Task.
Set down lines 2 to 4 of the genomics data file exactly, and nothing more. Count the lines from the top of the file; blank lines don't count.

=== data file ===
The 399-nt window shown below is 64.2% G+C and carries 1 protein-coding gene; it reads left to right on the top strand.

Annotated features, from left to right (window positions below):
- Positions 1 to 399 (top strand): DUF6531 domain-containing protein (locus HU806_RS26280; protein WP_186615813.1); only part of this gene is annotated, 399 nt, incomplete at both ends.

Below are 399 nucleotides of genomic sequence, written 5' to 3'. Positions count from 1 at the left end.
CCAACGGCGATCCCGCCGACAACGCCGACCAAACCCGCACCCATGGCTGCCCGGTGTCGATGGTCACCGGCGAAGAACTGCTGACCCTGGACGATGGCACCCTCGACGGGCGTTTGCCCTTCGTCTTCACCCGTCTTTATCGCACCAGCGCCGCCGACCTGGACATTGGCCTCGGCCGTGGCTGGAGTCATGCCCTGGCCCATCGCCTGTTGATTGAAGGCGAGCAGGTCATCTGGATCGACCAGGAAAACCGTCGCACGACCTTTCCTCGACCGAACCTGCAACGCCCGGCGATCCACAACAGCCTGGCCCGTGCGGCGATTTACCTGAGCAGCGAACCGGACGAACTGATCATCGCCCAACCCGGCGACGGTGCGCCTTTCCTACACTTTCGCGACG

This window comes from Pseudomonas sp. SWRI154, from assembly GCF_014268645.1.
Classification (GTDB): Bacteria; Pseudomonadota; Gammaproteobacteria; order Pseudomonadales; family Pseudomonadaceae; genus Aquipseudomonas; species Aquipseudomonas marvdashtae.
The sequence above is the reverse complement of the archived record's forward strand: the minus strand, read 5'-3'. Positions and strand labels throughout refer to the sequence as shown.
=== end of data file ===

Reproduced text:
Annotated features, from left to right (window positions below):
- Positions 1 to 399 (top strand): DUF6531 domain-containing protein (locus HU806_RS26280; protein WP_186615813.1); only part of this gene is annotated, 399 nt, incomplete at both ends.

Below are 399 nucleotides of genomic sequence, written 5' to 3'. Positions count from 1 at the left end.